RACIAL AND ETHNIC DISPARITIES IN INFLAMMATORY BOWEL DISEASE SURGERY AND IN-HOSPITAL UTILIZATION METRICS IN THE UNITED STATES
Kush M. Fansiwala*1, Ellen Spartz1, Lauren C. DeDecker1, Shaya Noorian1, Andrew R. Roney1, Elizabeth Dente1, Joanna Turkiewicz2, Christopher Soriano1, Alejandro Sarabia Gonzalez1, Jamie O. Yang1, Siotame Lasitani1, Jenny S. Sauk3, Mary Kwaan1, Berkeley N. Limketkai3
1University of California Los Angeles David Geffen School of Medicine, Los Angeles, CA; 2UCLA Medical Center Olive View, Sylmar, CA; 3Center for Inflammatory Bowel Diseases, Vatche & Tamar Manoukian Division of Digestive Diseases, University of California Los Angeles, Los Angeles, CA
Black and Hispanic patients are known to undergo inflammatory bowel disease (IBD) surgery at lower rates, but the reason for this disparity is unclear. IBD patients who transfer between hospitals undergo surgery at a higher rate at recipient hospitals, suggesting inter-hospital transfers may explain the gap seen in minority groups. In this study, we aim to evaluate racial/ethnic disparities of IBD-related surgeries and transfers for surgeries, as well as utilization metrics of length of stay (LOS) and total charges (TCHG).
The National Inpatient Sample for 2016-2018 was queried using ICD-10 codes to identify patients with ulcerative colitis (UC) and Crohn's disease (CD) who did or did not undergo surgery. Amongst patients who underwent surgery, we collected data on those who underwent inter-hospital transfer for surgery. Univariable and multivariable logistic regression were performed to identify risk factors for surgery, transfers for surgery, LOS, and TCHG. Covariates included age, sex, race, comorbidity index, payer, income quartile, region, hospital bed size, hospital location, and hospital teaching status.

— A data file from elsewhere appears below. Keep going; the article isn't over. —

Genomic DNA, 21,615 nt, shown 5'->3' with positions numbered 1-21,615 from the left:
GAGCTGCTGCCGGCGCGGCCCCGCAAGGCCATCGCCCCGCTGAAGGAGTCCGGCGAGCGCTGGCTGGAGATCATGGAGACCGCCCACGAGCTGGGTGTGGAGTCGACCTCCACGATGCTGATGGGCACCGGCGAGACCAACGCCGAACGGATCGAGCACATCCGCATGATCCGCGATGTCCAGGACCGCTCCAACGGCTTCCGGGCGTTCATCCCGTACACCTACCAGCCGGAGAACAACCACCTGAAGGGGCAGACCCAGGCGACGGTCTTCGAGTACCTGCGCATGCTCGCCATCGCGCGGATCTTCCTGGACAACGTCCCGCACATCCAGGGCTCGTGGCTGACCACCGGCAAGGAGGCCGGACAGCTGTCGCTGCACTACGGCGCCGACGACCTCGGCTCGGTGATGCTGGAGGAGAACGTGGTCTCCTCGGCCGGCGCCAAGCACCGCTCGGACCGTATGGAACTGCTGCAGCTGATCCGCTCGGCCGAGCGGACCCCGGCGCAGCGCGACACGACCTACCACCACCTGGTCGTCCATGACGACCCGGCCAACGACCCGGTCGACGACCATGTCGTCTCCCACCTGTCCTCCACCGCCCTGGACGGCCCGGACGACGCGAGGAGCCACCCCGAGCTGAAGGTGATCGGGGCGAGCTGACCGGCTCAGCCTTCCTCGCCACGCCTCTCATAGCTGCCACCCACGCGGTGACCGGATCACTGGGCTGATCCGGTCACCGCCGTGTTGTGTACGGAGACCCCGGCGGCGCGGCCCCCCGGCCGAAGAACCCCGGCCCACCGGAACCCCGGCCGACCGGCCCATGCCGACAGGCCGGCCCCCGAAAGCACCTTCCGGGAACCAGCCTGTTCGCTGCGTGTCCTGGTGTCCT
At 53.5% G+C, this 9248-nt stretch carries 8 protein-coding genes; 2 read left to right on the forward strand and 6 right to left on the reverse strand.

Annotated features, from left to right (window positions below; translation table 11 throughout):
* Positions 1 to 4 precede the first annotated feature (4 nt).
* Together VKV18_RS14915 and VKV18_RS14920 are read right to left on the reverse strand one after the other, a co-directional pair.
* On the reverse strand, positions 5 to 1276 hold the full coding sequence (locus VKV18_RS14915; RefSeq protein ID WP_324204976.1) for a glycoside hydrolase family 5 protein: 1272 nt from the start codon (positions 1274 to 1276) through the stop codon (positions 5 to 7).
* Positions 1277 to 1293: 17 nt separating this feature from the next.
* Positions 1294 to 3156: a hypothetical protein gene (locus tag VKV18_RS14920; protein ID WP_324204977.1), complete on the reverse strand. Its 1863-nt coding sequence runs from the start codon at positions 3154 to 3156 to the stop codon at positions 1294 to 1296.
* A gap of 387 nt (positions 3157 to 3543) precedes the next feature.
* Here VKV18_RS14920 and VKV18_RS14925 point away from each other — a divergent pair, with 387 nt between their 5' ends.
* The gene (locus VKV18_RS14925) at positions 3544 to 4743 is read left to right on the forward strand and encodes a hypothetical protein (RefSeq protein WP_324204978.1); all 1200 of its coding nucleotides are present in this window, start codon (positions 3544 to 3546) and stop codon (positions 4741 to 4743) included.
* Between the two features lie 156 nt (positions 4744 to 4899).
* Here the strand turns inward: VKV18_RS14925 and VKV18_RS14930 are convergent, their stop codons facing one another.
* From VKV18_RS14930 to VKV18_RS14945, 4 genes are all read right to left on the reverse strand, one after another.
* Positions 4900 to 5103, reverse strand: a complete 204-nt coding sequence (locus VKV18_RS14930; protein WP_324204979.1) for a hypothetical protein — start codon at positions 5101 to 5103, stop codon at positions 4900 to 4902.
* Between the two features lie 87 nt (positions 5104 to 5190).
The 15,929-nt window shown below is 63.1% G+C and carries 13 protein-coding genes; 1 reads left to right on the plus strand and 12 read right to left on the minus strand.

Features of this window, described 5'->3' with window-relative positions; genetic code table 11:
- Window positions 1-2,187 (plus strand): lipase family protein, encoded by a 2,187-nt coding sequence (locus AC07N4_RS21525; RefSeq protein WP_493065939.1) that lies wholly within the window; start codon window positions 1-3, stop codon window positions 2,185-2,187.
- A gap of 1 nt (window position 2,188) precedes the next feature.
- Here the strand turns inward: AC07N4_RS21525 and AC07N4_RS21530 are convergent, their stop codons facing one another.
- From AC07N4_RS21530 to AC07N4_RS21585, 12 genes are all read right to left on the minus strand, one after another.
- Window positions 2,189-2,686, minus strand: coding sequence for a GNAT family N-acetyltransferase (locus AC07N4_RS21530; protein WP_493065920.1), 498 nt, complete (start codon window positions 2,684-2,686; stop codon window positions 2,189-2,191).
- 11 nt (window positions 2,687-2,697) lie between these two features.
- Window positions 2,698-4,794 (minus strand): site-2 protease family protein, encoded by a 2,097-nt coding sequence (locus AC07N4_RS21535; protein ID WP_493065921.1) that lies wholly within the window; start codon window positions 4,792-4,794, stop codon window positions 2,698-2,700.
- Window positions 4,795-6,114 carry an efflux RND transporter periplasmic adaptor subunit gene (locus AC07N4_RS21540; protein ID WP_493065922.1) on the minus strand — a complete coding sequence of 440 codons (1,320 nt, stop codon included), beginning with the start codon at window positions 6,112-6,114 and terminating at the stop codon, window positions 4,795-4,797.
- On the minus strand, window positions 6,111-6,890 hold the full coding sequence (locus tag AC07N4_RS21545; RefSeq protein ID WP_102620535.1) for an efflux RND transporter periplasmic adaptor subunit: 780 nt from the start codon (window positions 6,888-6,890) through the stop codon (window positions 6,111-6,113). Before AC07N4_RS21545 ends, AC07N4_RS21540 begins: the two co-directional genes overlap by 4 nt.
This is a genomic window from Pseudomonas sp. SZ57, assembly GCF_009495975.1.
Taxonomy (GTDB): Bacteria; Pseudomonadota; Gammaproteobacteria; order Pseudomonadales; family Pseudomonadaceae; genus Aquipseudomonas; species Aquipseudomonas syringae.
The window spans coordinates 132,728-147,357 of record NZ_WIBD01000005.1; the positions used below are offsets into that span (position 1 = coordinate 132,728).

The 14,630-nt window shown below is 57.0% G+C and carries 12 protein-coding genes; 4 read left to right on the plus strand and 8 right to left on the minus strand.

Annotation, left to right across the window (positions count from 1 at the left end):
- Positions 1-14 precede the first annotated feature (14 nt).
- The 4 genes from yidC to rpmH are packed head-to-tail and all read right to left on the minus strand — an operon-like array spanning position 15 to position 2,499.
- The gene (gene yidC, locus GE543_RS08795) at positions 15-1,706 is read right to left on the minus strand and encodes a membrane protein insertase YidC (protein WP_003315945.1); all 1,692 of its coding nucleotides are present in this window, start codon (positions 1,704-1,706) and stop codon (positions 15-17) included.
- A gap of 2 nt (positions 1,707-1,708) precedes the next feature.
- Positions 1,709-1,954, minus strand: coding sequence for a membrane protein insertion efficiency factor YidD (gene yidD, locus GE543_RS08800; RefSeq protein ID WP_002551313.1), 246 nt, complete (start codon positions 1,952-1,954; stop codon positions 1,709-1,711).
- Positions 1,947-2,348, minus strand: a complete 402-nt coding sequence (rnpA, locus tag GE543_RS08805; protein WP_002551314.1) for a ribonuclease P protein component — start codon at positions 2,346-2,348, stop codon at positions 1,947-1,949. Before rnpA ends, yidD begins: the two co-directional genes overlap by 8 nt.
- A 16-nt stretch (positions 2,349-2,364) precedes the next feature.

From 2016-2018, 625,575 (62.7%) patients were hospitalized for CD and 372,480 (37.3%) for UC, with 6.6% and 8.3% of patients undergoing surgery in each group, respectively. Differences in patient and hospital characteristics were noted between surgical and non-surgical groups in both the UC and CD populations (Table 1). Amongst those with CD, Black patients (OR 0.90, 95% CI 0.82–0.97) were less likely to undergo surgery. Amongst those transferred for CD surgery, there were no significant differences between racial groups. Amongst those with UC, Black patients were also less likely to undergo surgery (OR 0.70, 95% CI 0.62–0.78), race/ethnicity was not associated with hospital transfer for CD surgery. Income quartile was not related to surgery or transfer, for either CD or UC. Amongst those who underwent surgery, Black patients had increased LOS for both CD (OR 1.16, 95% CI 0.13–2.18) and UC (OR 1.83, 95% CI 0.05–3.60), while Hispanic populations had similar LOS to non-Hispanic patients but increased relative TCHG ($39708, 95% CI 12973–66442).
While Black race was associated with decreased rates of surgery for both CD and UC and increased LOS, and Hispanic ethnicity was associated with increased costs, there were no racial/ethnic differences in hospital transfers. Our findings suggest access to referral centers may contribute less to decreased surgeries seen in Black populations. Income and insurance status are also less likely to contribute, given inclusion as covariates. Other possible explanations for our observations are motivation to activate care or deferral of surgery amongst certain groups. Further research is needed to ascertain additional social or biologic factors contributing to our findings.
Patient and hospital characteristics of hospitalized patients with Crohn's disease and ulcerative colitis
Figure 1 Adjusted odds ratios for race/ethnicity as a predictor of transfer for surgery and surgery in Ulcerative Colitis and Crohn's disease patients
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